Another interesting deduction which can be taken from the statement I refer to is the expenditure of the chief dictator groups, Germany, Italy and Japan. It is estimated that last year their expenditure was $3,513,889,500. The next group that is interesting to study is the chief democracies, in which I include England, France and the United States. Their estimated expenditure was $2,708,838,375. The other group that we might consider is that which represents the communistic mode of thought. They spent something over $4,000,000,000 in national defence. When we compare those figures with the estimated expenditure for Canada of $34,000,000 for this year, we have a very small expenditure indeed.
Another important item that we should consider is the expenditure for defence on the North American continent. For last year it is estimated at $1,075,000,000. I include in that the islands adjacent to the continent. The per capita expenditure on the
the money of the province of Ontario. To North American continent last year was estimy mind something more should come out mated at S6.24. Canada's was $3.18. with regard to this particular bridge. As Complete figures for the fifty -nine countriessomeone suggests, there may be an Ethiopian are as follows: Country Approximate Estimated amount Expenditure Approximatedefence-1937 per sq. k.m. per capitaAlbania . $ 222,360 $ 7 92 $ 0 20Argentina . 48,933,450 18 11 3 90Australia . 32,662,792 4 23 5 40Austria . 39,197,450 466 63 6 50Belgium , 53,533,000 1,784 00 6 51Bolivia . 58,560,000 45 00 19 50Brazil . 61,981,400 7 16 1 45Bulgaria . 15,628,380 156 20 2 51
Afghanistan, Saudi Arabia, Honduras, Liberia and Paraguay are not listed on this table. I could not obtain any adequate rate of exchange.
I mentioned that these figures are given in Canadian currency. We must keep in mind, when comparing expenditures with other countries having a lower standard of living, that the same amount will produce more value in labour and material in such countries. As Canada has a high standard of living, it would make the proportion for defence less than in a foreign country for the same amount.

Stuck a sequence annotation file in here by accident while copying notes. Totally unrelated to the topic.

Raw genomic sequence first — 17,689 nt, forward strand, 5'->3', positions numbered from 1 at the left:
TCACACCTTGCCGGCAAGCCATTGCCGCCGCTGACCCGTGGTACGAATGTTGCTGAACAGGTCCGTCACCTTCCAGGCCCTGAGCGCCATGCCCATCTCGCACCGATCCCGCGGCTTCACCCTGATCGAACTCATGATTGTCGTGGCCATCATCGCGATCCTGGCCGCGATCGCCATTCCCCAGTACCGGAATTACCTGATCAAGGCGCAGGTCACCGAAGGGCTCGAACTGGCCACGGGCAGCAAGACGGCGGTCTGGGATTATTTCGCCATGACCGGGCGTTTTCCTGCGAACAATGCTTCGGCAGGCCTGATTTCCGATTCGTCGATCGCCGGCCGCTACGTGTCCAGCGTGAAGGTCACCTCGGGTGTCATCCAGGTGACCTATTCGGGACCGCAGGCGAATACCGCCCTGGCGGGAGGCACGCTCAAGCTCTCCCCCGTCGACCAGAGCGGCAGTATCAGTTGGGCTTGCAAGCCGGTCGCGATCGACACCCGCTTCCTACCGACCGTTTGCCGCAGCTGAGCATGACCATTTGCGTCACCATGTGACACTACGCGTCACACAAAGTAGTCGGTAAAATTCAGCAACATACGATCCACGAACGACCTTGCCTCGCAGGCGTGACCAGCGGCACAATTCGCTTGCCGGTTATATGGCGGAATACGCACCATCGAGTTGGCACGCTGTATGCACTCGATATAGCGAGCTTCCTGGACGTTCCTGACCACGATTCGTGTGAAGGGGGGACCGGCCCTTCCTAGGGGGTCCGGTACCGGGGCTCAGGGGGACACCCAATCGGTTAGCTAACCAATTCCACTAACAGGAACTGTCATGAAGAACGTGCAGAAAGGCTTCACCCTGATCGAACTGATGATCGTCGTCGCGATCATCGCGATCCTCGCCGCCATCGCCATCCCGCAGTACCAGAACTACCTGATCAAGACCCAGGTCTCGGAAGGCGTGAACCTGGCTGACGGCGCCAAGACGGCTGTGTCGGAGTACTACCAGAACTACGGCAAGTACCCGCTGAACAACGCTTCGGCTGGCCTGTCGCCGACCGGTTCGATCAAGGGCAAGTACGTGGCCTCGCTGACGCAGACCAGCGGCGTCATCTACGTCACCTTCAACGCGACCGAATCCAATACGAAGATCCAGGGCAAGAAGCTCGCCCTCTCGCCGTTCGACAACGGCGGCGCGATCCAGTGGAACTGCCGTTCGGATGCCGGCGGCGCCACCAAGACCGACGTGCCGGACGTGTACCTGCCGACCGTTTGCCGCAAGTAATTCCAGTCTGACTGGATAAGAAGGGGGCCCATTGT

I have made no reference to colonies or dependencies, as they have themselves no budget for defence. They have police forces
which act as defence guards, but their cost is not included in this statement.
I do not agree with the hon. member for Greenwood (Mr. Massey), when he said in effect that the expenditure for Canada is grossly inadequate. We have to keep in mind in connection with our expenditure for defence our internal possibilities, and a balanced proportion to other expenditures must be maintained. We cannot afford to spend all our money on training a new army when we already have with us an army on relief. The maintenance of Canadian unity is also a serious factor. It is just as serious to have bankruptcy and dissension from within Canada as war from without. I should say, however,
that I support the suggestion made by the hon. member for Parry Sound (Mr. Slaght) that as our next step we must try to increase our air force and develop within the next two years say one thousand Canadian air pilots. I recommend this suggestion to the Minister of National Defence and to the government for their most serious consideration. In other words, I submit we should go as far as possible, keeping the expenditure within a reasonable proportion and maintaining an increasing defence in the air. The trend of defence in other countries in the development of their air forces is out of proportion with the other units of defence, and Canada must keep this in mind.
In this morning's paper we find a declaration from Rome yesterday by the premier of Italy in these words:
Aerial warfare is destined to become increasingly important in the war of to-morrow.
Developments the world over substantiate that statement, and Canada must not forget this development.
I have gone over the amount of our estimates for defence as well as the estimates for other countries. We must realize that huge expenditures are being made throughout the world, and these expenditures are apparently on the increase, in that for 1938 the estimates for Great Britain, the United States, France, Germany, Italy and Japan are growing by leaps and bounds. We saw an announcement from Tokyo last Sunday stating that the government had introduced and gained enactment of the regular budget of $830,000,000 and a military budget of $1,400,000,000 to meet the cost of the war in China in 1938; in other words, more than three times the expenditure estimated by the League of Nations for Japan in 1937.